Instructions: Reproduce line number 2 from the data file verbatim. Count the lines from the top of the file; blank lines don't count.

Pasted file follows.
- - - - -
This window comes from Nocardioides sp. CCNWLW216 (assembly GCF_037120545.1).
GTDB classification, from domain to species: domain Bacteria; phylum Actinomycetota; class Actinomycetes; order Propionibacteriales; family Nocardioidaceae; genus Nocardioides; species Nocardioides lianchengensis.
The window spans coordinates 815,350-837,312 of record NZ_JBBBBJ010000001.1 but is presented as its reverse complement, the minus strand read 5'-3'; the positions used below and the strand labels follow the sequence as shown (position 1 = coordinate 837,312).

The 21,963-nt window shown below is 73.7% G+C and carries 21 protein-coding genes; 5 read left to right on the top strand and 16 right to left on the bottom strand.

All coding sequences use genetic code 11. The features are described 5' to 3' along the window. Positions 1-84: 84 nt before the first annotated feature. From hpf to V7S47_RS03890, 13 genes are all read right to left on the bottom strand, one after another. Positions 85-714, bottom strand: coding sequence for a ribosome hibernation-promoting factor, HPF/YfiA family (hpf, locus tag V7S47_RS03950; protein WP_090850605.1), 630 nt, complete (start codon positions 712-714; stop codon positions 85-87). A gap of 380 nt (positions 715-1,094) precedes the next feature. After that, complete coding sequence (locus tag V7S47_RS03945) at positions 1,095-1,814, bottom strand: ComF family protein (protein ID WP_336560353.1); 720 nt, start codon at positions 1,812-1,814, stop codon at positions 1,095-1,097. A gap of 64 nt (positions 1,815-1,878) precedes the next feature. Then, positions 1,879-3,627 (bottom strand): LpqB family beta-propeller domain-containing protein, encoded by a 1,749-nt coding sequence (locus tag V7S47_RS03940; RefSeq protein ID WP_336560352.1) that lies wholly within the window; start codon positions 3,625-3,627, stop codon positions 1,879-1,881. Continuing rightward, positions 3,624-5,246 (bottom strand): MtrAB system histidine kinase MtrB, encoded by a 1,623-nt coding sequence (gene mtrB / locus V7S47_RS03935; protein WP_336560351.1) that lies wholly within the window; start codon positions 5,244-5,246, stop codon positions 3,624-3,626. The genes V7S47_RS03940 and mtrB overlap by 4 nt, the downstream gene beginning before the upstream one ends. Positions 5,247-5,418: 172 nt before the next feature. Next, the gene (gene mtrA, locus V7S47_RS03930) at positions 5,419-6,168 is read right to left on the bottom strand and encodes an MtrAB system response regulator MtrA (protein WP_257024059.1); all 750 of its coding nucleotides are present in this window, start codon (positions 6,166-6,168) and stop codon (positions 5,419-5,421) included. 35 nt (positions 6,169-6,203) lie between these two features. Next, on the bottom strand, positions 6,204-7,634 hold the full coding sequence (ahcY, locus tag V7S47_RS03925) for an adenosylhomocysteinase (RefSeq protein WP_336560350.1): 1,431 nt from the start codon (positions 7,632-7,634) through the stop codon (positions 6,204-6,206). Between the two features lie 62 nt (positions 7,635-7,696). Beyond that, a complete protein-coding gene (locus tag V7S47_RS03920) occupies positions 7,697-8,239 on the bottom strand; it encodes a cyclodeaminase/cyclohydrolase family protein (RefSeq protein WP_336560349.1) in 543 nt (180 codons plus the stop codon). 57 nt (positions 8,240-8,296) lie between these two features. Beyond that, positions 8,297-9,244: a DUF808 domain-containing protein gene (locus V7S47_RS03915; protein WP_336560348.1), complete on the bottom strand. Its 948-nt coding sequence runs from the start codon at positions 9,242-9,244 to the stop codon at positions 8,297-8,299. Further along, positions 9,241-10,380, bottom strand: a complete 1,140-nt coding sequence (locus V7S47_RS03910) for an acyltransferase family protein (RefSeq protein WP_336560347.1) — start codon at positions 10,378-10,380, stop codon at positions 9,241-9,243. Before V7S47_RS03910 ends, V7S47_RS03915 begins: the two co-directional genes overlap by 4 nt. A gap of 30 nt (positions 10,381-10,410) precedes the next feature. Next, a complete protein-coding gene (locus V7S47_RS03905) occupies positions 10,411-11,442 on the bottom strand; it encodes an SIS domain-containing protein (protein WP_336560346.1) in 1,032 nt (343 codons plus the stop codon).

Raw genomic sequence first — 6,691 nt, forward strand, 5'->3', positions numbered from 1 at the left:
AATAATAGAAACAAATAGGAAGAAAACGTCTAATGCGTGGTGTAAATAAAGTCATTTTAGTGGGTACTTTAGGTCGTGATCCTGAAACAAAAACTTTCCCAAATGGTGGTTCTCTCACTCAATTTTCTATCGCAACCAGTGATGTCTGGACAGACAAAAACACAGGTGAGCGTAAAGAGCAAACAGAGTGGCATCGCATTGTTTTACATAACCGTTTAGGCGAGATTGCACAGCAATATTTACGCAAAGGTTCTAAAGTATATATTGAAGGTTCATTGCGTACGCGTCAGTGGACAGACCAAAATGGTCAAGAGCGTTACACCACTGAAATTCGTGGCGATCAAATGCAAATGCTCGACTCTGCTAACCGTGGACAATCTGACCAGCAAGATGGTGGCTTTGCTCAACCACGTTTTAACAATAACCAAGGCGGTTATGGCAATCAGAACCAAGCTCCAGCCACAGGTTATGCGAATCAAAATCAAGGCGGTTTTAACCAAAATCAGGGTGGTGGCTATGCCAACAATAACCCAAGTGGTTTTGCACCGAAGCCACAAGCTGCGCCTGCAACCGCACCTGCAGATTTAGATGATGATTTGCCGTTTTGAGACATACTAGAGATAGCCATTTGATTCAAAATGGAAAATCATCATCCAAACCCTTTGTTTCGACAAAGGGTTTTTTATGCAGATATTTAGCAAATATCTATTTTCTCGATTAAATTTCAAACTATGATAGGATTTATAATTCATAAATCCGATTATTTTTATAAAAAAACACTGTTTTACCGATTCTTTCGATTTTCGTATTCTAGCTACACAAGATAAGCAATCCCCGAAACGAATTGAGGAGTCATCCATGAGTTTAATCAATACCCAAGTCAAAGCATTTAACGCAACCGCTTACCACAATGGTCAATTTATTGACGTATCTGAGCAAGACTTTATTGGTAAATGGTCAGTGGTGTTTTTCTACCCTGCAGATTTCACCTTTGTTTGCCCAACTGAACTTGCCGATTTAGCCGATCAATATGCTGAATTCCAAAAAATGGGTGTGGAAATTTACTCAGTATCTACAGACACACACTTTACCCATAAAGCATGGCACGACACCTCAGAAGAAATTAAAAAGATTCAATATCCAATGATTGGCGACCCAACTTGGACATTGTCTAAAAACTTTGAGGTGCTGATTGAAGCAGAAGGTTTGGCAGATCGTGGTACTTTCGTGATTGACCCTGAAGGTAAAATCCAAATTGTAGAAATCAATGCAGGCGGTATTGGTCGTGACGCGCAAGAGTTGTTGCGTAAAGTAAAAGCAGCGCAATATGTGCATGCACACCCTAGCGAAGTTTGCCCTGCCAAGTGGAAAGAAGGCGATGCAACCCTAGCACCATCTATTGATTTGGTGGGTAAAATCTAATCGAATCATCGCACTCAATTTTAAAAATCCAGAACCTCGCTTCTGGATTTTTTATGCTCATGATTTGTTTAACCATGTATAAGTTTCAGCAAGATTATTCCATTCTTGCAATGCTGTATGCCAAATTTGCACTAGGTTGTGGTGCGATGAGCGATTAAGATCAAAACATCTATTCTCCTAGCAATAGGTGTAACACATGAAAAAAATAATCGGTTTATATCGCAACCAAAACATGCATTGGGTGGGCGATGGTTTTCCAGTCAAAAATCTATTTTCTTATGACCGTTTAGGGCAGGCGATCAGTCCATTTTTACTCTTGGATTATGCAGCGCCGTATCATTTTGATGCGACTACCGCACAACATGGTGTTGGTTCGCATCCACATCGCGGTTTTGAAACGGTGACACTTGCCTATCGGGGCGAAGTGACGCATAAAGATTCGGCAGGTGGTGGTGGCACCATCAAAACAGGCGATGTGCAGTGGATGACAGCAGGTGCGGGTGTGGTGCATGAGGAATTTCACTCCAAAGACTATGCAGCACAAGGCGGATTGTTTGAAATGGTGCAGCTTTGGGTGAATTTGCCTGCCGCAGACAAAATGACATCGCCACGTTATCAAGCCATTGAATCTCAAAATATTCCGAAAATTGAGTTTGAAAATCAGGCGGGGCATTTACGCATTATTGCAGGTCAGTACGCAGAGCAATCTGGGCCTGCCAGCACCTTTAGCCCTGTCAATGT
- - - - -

GTDB classification, from domain to species: domain Bacteria; phylum Actinomycetota; class Actinomycetes; order Propionibacteriales; family Nocardioidaceae; genus Nocardioides; species Nocardioides lianchengensis.